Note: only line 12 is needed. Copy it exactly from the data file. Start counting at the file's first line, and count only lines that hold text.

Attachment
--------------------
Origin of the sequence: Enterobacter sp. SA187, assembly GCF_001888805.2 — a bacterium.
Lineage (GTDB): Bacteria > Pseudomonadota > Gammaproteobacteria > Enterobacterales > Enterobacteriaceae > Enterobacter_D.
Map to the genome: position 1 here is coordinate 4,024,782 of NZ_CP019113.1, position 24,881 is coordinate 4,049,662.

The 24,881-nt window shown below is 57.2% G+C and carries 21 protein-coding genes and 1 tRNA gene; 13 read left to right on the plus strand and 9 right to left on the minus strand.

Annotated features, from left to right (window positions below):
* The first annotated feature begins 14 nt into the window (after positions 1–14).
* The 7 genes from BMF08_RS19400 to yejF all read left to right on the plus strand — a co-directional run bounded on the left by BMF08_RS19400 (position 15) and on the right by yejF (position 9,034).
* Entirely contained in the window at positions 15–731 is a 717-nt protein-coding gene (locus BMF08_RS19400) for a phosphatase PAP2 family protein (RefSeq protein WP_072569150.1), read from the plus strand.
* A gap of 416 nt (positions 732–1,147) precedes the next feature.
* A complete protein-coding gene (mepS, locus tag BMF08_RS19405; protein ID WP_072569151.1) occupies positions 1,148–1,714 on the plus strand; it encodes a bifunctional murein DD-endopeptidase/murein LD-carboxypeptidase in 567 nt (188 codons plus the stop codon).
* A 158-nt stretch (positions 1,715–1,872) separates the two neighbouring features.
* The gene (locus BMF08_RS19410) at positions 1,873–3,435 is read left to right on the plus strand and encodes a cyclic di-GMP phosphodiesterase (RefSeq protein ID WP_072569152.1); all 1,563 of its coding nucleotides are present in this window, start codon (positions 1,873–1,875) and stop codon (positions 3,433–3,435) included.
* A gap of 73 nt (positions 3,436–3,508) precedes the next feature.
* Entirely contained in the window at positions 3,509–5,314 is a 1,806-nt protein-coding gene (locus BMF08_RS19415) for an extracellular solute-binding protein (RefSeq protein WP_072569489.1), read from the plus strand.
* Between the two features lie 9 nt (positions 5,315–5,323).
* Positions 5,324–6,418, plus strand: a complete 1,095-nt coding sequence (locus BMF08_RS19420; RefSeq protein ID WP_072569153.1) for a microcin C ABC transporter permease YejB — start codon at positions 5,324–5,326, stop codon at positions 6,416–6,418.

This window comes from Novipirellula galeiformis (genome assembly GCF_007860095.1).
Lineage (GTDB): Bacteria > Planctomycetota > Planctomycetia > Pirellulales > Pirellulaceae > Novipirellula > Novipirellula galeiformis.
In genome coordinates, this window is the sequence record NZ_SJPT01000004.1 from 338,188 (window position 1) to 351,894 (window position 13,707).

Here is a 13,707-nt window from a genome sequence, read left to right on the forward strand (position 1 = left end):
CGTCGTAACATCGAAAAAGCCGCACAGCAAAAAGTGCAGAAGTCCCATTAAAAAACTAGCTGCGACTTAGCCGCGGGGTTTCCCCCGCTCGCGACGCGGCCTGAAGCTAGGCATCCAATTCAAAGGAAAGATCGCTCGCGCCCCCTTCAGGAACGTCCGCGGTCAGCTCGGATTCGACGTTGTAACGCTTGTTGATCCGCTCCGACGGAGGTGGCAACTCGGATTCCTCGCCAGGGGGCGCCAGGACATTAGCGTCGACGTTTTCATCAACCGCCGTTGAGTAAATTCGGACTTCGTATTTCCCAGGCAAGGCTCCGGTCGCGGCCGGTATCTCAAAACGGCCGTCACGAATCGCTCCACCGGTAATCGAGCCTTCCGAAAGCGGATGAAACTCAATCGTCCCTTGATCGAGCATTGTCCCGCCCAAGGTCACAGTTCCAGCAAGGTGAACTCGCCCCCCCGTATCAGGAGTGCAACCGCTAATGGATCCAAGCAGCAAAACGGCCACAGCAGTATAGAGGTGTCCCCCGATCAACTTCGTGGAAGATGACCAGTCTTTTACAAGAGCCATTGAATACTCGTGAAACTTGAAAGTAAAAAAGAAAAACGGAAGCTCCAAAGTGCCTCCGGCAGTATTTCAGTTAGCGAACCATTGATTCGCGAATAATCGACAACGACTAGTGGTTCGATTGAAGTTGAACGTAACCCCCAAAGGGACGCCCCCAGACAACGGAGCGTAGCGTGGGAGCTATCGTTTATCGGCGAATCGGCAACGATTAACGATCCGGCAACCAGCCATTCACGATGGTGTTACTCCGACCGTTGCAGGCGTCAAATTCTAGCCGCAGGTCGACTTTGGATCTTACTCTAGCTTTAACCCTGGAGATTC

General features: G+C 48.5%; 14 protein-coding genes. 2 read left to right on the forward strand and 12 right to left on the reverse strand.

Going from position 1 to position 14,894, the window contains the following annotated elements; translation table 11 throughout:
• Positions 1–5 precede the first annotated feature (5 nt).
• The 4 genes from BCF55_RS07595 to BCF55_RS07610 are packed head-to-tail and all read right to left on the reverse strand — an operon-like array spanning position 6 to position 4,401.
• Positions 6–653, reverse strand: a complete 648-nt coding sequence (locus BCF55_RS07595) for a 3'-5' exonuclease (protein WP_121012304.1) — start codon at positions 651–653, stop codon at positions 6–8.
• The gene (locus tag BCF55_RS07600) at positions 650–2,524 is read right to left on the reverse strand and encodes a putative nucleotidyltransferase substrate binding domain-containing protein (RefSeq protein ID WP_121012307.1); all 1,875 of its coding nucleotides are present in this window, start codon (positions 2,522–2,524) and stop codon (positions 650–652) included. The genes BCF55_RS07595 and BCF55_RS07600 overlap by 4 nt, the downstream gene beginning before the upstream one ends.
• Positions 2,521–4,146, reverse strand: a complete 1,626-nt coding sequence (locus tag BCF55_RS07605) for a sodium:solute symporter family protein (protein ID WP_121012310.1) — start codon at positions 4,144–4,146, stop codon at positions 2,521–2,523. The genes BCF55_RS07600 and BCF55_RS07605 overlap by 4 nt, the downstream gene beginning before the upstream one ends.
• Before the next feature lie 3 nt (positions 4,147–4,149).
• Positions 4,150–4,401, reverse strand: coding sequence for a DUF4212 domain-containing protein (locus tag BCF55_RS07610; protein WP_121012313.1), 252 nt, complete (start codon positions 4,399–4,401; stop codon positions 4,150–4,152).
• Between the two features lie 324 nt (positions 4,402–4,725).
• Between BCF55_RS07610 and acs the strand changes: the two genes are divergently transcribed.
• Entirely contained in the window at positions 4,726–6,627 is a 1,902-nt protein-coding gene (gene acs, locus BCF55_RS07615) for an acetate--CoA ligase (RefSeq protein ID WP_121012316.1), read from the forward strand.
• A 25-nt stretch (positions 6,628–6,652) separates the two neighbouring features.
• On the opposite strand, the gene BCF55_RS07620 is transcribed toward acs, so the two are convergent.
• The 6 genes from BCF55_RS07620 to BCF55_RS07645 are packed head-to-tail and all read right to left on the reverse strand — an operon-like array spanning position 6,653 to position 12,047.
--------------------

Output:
* The gene (locus BMF08_RS19410) at positions 1,873–3,435 is read left to right on the plus strand and encodes a cyclic di-GMP phosphodiesterase (RefSeq protein ID WP_072569152.1); all 1,563 of its coding nucleotides are present in this window, start codon (positions 1,873–1,875) and stop codon (positions 3,433–3,435) included.